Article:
My favourite idea is to use something like USB with its own keyboard and short (not necessarily very secure PIN) like Carbide or Aegis Padlock. This could be used as keyfile holder that is beyond reach of operating system of the machine - it would be then a true two-factor authentication but would work ONLY if keyfile hashing is done seriously as presented. Even when operating system can access this USB content, transmiting it or storing it would be very hard because of sheer volume of those files.

How similar software deals with keyfile digest pre-computation attack:
-KeePass uses SHA256 on entire keyfile, SHA256 on password, then SHA256 on concatenated password and keyfile. This is also weak because you can make 256bit (32 byte) digest of all keyfiles.
-TrueCrypt, VeraCrypt needs 64 byte digest coming from CRC32
-Diskryptor makes SHA512( SHA512(block[0]) , block[1]) etc so at the end you still can precompute 64byte digest of a keyfile, yet it is best implement open source keyfile processing method.
All open source solutions are therefore vulnerable to pre-computed digest attacks.


idrassi wrote Mar 21, 2015 at 3:38 PM

Thank you for sharing this interesting analysis of the keyfile mixing algorithm. Indeed, it present some weaknesses.
Your ideas go the correct way although this will add a huge processing time depending on the used keyfiles and the mixing algorithm is not intended to have one-way features. The idea is to have a diffusion algorithm for the keyfile bits. Moreover, the password/keyfile mix will be fed to PBKDF2 which performs the cryptographically secure key derivation, so doing extra hashes on the password/keyfile outside it is not needed.
As such, a good alternative can be to use AES primitive to do the job instead of CRC.

In TrueCrypt (and VeraCrypt), effective keyfile length is limited to 1MB in order to have a maximum processing time per keyfile and I think this idea should be preserved for efficiency (although it could also be configurable leading to a specific format for each specified limit).

Also, avoiding the possibility of per-computation by the attacker is also another interesting security measure. This definitely has to be implemented. On quick modification that would introduce this feature is to include the password in the CRC32 computation:
    for (i = 0; i < bytesRead; i++)
        crc = UPDC32 (password->Text[writePos] + buffer[i], crc);
        crc = UPDC32 (password->Text[writePos + 1] , crc);
        crc = UPDC32 (password->Text[writePos + 2] , crc);
        crc = UPDC32 (password->Text[writePos + 3] , crc);

        keyPool[writePos++] += (unsigned __int8) (crc >> 24);
        keyPool[writePos++] += (unsigned __int8) (crc >> 16);
        keyPool[writePos++] += (unsigned __int8) (crc >> 8);
        keyPool[writePos++] += (unsigned __int8) crc;

        if (writePos >= KEYFILE_POOL_SIZE)
            writePos = 0;

        if (++totalRead >= KEYFILE_MAX_READ_LEN)
            goto close;
Any comments?

I'm waiting for the next report of the Open Crypto Audit project concerning cryptographic primitive as I expect them to tackle the keyfile mixing algorithm. I would be interesting to have this own feedback on this subject.

kbosak wrote Mar 21, 2015 at 3:53 PM

'In TrueCrypt (and VeraCrypt), effective keyfile length is limited to 1MB in order to have a maximum processing time per keyfile and I think this idea should be preserved for efficiency (although it could also be configurable leading to a specific format for each specified limit).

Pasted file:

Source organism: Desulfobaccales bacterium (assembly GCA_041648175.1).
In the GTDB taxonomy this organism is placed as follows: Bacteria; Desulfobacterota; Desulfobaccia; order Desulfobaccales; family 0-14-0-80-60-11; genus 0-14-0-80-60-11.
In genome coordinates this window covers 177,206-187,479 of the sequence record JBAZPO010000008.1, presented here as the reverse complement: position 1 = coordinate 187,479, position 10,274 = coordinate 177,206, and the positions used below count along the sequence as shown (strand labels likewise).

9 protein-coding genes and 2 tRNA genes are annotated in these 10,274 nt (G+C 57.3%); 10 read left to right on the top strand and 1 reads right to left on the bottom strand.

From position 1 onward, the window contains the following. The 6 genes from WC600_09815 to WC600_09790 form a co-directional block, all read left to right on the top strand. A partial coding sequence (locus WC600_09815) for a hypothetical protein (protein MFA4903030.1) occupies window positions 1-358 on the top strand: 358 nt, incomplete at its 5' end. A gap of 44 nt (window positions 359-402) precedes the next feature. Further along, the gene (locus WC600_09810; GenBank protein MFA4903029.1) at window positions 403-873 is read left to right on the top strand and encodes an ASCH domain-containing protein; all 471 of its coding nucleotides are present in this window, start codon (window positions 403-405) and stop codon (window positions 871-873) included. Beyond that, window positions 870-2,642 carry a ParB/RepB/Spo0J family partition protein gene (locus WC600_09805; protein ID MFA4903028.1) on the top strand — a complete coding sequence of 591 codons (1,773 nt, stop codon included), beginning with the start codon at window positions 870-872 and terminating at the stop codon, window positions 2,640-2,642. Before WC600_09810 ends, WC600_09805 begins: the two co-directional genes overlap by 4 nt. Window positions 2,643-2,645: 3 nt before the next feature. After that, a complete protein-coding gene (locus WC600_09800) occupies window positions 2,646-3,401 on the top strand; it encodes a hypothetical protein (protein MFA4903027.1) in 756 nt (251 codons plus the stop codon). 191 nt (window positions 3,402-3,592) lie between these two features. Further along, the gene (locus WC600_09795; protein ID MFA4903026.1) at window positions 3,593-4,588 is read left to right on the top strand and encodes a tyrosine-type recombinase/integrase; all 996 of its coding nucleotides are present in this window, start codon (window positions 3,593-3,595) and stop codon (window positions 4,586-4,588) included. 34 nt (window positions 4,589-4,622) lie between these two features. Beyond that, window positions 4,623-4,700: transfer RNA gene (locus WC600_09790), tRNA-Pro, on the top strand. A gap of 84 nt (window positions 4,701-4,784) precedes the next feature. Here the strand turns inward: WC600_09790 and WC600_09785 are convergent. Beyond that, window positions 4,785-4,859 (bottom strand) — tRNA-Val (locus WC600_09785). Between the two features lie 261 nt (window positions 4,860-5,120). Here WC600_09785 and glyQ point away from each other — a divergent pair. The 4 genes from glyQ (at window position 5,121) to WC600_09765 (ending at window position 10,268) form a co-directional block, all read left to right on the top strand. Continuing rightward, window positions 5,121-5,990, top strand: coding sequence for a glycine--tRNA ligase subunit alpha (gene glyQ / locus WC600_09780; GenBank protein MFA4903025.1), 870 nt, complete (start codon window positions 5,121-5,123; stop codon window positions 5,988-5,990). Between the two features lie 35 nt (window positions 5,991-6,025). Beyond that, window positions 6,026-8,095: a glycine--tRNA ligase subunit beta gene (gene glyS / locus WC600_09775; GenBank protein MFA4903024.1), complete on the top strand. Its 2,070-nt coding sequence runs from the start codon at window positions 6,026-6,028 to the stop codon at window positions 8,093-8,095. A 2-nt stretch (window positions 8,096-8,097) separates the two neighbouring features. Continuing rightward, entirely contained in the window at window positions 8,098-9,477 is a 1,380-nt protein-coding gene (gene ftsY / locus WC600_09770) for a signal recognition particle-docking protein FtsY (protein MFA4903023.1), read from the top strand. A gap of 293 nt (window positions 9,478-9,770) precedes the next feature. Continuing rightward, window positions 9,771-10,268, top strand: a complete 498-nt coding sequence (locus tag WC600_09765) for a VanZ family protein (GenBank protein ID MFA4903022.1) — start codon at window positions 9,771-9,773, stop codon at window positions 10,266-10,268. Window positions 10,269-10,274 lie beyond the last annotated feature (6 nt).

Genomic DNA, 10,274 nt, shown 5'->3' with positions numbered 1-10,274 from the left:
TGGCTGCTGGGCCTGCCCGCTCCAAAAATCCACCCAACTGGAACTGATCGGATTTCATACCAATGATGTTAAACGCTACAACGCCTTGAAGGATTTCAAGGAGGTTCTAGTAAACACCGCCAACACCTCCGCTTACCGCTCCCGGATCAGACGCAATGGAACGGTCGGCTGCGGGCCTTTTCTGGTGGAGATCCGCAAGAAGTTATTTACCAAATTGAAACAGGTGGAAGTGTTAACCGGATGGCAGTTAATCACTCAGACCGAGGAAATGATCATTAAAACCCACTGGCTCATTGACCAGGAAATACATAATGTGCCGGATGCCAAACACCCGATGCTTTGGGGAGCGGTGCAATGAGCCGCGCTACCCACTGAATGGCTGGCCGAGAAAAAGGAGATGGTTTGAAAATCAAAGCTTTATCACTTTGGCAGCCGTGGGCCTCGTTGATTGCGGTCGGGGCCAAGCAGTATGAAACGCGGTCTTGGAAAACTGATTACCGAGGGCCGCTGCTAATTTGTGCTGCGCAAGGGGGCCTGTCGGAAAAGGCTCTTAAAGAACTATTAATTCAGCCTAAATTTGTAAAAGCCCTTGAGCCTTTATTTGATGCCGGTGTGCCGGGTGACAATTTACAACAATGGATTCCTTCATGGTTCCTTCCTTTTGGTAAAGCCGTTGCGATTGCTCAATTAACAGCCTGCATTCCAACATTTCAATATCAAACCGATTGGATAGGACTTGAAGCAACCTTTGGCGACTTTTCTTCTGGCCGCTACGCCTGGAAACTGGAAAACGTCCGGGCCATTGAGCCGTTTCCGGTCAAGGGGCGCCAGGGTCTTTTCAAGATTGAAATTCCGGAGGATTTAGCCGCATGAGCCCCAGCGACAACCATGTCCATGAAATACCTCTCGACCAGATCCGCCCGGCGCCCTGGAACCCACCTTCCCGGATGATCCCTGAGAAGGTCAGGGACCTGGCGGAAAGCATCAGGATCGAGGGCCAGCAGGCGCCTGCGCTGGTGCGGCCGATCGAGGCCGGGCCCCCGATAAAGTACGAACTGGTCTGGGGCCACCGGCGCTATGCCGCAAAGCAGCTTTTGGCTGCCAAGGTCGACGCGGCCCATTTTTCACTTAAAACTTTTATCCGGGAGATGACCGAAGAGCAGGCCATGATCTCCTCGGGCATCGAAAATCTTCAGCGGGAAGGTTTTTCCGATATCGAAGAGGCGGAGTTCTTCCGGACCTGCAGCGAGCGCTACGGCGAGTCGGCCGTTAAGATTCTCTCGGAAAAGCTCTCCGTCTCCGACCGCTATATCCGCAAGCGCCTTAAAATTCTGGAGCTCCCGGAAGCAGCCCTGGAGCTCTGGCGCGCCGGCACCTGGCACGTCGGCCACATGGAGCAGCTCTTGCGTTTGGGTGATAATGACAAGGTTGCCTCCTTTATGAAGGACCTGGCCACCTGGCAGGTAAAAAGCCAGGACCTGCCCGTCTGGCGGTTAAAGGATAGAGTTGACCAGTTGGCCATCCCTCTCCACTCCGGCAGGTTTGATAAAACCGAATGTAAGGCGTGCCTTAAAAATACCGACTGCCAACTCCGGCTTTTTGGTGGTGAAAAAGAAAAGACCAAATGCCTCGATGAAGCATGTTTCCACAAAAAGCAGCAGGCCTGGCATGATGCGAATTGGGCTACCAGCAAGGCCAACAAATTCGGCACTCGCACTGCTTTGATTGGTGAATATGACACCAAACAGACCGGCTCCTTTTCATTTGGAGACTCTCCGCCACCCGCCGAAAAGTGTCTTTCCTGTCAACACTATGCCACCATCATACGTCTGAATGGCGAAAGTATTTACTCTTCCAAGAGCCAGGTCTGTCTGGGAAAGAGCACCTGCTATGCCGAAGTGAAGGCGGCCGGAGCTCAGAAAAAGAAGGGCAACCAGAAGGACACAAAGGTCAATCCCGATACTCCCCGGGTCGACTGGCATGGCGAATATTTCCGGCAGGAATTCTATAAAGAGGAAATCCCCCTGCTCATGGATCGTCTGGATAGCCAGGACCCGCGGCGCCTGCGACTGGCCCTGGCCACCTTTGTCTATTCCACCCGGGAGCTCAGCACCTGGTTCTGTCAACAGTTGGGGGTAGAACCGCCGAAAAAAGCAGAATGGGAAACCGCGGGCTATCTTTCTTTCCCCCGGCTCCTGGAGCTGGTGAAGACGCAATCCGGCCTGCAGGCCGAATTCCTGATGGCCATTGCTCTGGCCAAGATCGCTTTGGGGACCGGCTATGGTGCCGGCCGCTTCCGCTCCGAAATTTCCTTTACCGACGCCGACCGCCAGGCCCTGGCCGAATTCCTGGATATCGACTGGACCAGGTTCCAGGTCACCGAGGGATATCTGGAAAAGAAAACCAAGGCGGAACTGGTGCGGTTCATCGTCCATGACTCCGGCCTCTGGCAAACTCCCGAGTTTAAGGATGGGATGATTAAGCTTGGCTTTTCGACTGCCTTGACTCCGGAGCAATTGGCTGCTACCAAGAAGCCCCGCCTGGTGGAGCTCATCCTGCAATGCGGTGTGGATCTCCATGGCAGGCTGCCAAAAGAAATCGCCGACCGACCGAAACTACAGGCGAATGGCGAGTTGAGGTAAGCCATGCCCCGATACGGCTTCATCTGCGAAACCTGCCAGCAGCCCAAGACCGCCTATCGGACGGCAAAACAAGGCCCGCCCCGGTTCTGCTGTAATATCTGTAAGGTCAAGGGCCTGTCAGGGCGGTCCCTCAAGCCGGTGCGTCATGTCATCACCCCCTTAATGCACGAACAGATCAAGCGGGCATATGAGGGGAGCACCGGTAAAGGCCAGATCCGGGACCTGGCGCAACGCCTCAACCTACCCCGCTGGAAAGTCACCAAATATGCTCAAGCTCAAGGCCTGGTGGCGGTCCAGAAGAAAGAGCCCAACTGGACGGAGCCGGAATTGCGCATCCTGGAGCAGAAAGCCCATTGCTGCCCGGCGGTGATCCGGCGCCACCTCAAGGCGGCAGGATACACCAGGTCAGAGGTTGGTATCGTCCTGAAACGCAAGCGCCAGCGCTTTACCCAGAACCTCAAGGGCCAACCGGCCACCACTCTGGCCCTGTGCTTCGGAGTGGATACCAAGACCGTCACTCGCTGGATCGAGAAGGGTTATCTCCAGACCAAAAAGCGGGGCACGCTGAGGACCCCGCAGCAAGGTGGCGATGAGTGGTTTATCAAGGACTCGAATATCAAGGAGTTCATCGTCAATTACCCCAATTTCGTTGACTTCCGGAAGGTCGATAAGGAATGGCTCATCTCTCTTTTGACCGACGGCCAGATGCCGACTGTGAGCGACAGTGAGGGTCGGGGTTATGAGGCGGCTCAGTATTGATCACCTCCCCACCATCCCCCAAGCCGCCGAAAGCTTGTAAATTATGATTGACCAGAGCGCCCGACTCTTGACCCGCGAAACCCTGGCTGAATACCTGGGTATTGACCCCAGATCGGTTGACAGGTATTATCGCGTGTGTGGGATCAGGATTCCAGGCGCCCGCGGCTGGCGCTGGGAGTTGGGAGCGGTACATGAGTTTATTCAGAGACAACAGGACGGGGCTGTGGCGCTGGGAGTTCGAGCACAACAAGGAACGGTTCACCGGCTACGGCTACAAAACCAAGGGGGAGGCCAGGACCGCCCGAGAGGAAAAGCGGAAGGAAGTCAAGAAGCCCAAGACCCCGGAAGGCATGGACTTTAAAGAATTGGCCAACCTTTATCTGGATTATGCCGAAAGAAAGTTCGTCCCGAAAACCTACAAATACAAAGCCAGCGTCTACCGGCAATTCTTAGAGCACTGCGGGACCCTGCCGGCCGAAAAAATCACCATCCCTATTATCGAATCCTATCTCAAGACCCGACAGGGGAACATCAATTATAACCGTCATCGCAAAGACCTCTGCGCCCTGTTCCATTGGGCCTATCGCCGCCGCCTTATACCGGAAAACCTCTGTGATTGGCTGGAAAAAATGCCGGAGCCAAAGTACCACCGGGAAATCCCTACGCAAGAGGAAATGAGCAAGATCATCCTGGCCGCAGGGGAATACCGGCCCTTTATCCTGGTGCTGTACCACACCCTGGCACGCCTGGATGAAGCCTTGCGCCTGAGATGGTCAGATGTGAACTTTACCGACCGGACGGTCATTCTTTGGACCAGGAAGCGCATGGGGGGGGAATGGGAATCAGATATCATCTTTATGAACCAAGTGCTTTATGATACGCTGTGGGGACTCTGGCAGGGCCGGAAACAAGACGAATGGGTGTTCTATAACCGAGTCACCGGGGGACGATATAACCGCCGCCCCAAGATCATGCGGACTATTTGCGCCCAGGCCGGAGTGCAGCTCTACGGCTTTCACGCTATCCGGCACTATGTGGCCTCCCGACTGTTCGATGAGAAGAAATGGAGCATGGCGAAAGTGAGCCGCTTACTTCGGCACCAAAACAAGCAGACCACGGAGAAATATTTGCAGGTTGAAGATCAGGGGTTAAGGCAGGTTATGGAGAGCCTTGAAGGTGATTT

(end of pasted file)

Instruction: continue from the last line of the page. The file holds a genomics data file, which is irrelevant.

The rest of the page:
Let the user configure it by choise a proper keyfile! User interface may create a new thread processing the keyfile whe first selectign it, so the user can press cancel if the tiem is unacceptably long. This will be self-scaling, instead of adding primitive constants all around.

'I'm waiting for the next report of the Open Crypto Audit project concerning cryptographic primitive as I expect them to tackle the keyfile mixing algorithm.'
What are you waiting for? All alternative software have somethign better and keyfile rpocessing has been bashed in August 2011 in the document above. This looks much more serious than theoretical discussion about 64byte password limit. I woudl say it goes in line with official statement: 'Using TrueCrypt is not secure as it may contain unfixed security issues' IT DOES. HERE YOU HAVE IT. KEYFILE PROCESSING.

idrassi wrote Mar 21, 2015 at 5:24 PM

Thank you for the link. I know this weakness and things are evolving in VeraCrypt step by step.

When I said I'm waiting for the audit report it was not as if I need an external validation of the known weakness but rather to see if they bring any new ideas to enhance the keyfile mixing algorithms. As I said in my answer, you idea is secure but a more simpler approach will be as secure since we only need to diffuse keyfile bits, hence my proposed modification to include the password in the computation and use AES function to perform diffusion.

Concerning your latest idea to dynamically compute the limit using the keyfile and adding a cancel button, I don't see how this could work since we don't encore any information about this in clear in the header. When mounting a volume, we need to know how much data need to be read.
Basically, your new proposal means the we read all the keyfile(s) with no limit. This is what was proposed in your first message and my approach is to let the user define his own upper limit for effective keyfile content for efficiency purposes.

Any comment on the use of AES primitive? Do you see any problem with that?

kbosak wrote Mar 22, 2015 at 4:28 PM

I was thinking about AES - but no, don't use it. AES, by design, is a two-way mapping IF you have a key for decoding. Cryptographic Hash Function is a one-way ticket no matter what additional info you have. Therefore hash is the way to go. Since we don't know which hash might fall theoretically in the years to come, a cascade of two is welcome since it will stop speculations: 'did NSA planted something in SHA and if Whirlpool is only perceived as secure only because it is nonstandard and less tested'.

kbosak wrote Mar 22, 2015 at 4:32 PM

I am thinking about at which stage SALT is introduced. IMO we must assume the user might want to use very simple password like 'chicken', change it 20 times from the same password to another, yet, every such change should make potential keyfile digest obsolete even when your attacker knows:
-your first password
-that the password didn't changed, and was entered again as the same(maybe by mistake, naybe 4 years later after the first version of the password has been sniffed)
-the keyfile didnt changed
but the salt has changed.
This means SALT must be intoduced into the hashlist EARLY, before keyfile.

kbosak wrote Mar 22, 2015 at 4:35 PM

Why is this all important: you can execute such attack on keyfiles with online antivirus very easily.